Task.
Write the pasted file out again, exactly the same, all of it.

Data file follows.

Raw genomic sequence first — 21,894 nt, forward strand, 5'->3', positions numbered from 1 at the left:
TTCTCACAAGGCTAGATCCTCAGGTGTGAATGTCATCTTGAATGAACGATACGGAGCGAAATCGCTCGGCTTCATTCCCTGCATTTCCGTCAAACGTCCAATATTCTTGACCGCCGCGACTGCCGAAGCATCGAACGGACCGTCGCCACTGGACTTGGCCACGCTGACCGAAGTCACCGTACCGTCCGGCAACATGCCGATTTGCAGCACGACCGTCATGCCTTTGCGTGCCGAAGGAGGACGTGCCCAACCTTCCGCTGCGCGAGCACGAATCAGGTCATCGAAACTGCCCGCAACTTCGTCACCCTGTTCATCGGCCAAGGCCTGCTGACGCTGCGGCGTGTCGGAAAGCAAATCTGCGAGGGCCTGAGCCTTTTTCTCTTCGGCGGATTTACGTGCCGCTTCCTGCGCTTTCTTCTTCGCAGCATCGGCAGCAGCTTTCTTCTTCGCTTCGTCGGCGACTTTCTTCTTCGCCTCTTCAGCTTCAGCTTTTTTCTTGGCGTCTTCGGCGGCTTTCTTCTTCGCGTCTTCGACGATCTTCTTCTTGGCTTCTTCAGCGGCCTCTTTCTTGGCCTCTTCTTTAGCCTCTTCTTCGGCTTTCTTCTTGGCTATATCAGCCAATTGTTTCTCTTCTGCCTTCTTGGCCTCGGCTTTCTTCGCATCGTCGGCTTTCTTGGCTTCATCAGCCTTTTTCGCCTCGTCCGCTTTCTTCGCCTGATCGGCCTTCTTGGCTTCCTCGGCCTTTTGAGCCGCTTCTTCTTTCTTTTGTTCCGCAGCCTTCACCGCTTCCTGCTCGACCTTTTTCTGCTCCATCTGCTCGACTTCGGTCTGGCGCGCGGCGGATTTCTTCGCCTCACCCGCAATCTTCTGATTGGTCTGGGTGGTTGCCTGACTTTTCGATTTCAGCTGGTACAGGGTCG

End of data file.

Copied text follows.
Raw genomic sequence first — 21,894 nt, forward strand, 5'->3', positions numbered from 1 at the left:
TTCTCACAAGGCTAGATCCTCAGGTGTGAATGTCATCTTGAATGAACGATACGGAGCGAAATCGCTCGGCTTCATTCCCTGCATTTCCGTCAAACGTCCAATATTCTTGACCGCCGCGACTGCCGAAGCATCGAACGGACCGTCGCCACTGGACTTGGCCACGCTGACCGAAGTCACCGTACCGTCCGGCAACATGCCGATTTGCAGCACGACCGTCATGCCTTTGCGTGCCGAAGGAGGACGTGCCCAACCTTCCGCTGCGCGAGCACGAATCAGGTCATCGAAACTGCCCGCAACTTCGTCACCCTGTTCATCGGCCAAGGCCTGCTGACGCTGCGGCGTGTCGGAAAGCAAATCTGCGAGGGCCTGAGCCTTTTTCTCTTCGGCGGATTTACGTGCCGCTTCCTGCGCTTTCTTCTTCGCAGCATCGGCAGCAGCTTTCTTCTTCGCTTCGTCGGCGACTTTCTTCTTCGCCTCTTCAGCTTCAGCTTTTTTCTTGGCGTCTTCGGCGGCTTTCTTCTTCGCGTCTTCGACGATCTTCTTCTTGGCTTCTTCAGCGGCCTCTTTCTTGGCCTCTTCTTTAGCCTCTTCTTCGGCTTTCTTCTTGGCTATATCAGCCAATTGTTTCTCTTCTGCCTTCTTGGCCTCGGCTTTCTTCGCATCGTCGGCTTTCTTGGCTTCATCAGCCTTTTTCGCCTCGTCCGCTTTCTTCGCCTGATCGGCCTTCTTGGCTTCCTCGGCCTTTTGAGCCGCTTCTTCTTTCTTTTGTTCCGCAGCCTTCACCGCTTCCTGCTCGACCTTTTTCTGCTCCATCTGCTCGACTTCGGTCTGGCGCGCGGCGGATTTCTTCGCCTCACCCGCAATCTTCTGATTGGTCTGGGTGGTTGCCTGACTTTTCGATTTCAGCTGGTACAGGGTCG